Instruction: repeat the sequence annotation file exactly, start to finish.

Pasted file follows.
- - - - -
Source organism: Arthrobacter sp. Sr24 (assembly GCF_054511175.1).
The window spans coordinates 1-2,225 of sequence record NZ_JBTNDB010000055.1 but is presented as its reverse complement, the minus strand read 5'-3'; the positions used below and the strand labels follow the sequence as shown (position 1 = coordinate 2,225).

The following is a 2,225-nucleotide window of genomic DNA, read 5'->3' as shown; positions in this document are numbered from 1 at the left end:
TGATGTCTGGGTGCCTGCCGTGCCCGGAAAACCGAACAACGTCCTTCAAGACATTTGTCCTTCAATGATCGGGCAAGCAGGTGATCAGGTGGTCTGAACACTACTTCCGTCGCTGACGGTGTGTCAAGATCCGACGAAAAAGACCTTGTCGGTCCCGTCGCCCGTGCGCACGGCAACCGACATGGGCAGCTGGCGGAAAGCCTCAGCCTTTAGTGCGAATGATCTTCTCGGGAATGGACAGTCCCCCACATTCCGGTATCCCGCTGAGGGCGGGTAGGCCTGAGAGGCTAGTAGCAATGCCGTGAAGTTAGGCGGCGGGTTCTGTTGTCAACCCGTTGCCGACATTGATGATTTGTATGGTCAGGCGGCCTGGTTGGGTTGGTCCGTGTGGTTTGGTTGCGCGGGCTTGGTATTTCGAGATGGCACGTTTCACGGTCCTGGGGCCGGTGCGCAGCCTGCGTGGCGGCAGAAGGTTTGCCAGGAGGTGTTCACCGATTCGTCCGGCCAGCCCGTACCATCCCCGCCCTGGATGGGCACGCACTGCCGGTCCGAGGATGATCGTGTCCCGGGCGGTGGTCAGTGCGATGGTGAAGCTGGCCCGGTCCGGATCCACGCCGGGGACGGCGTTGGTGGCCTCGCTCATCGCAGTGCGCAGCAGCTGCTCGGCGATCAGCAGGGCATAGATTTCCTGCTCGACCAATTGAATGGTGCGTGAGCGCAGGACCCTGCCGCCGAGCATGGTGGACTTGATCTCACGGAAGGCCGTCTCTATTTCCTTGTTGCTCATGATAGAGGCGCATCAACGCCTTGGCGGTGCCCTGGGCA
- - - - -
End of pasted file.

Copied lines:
Source organism: Arthrobacter sp. Sr24 (assembly GCF_054511175.1).
The window spans coordinates 1-2,225 of sequence record NZ_JBTNDB010000055.1 but is presented as its reverse complement, the minus strand read 5'-3'; the positions used below and the strand labels follow the sequence as shown (position 1 = coordinate 2,225).

The following is a 2,225-nucleotide window of genomic DNA, read 5'->3' as shown; positions in this document are numbered from 1 at the left end:
TGATGTCTGGGTGCCTGCCGTGCCCGGAAAACCGAACAACGTCCTTCAAGACATTTGTCCTTCAATGATCGGGCAAGCAGGTGATCAGGTGGTCTGAACACTACTTCCGTCGCTGACGGTGTGTCAAGATCCGACGAAAAAGACCTTGTCGGTCCCGTCGCCCGTGCGCACGGCAACCGACATGGGCAGCTGGCGGAAAGCCTCAGCCTTTAGTGCGAATGATCTTCTCGGGAATGGACAGTCCCCCACATTCCGGTATCCCGCTGAGGGCGGGTAGGCCTGAGAGGCTAGTAGCAATGCCGTGAAGTTAGGCGGCGGGTTCTGTTGTCAACCCGTTGCCGACATTGATGATTTGTATGGTCAGGCGGCCTGGTTGGGTTGGTCCGTGTGGTTTGGTTGCGCGGGCTTGGTATTTCGAGATGGCACGTTTCACGGTCCTGGGGCCGGTGCGCAGCCTGCGTGGCGGCAGAAGGTTTGCCAGGAGGTGTTCACCGATTCGTCCGGCCAGCCCGTACCATCCCCGCCCTGGATGGGCACGCACTGCCGGTCCGAGGATGATCGTGTCCCGGGCGGTGGTCAGTGCGATGGTGAAGCTGGCCCGGTCCGGATCCACGCCGGGGACGGCGTTGGTGGCCTCGCTCATCGCAGTGCGCAGCAGCTGCTCGGCGATCAGCAGGGCATAGATTTCCTGCTCGACCAATTGAATGGTGCGTGAGCGCAGGACCCTGCCGCCGAGCATGGTGGACTTGATCTCACGGAAGGCCGTCTCTATTTCCTTGTTGCTCATGATAGAGGCGCATCAACGCCTTGGCGGTGCCCTGGGCA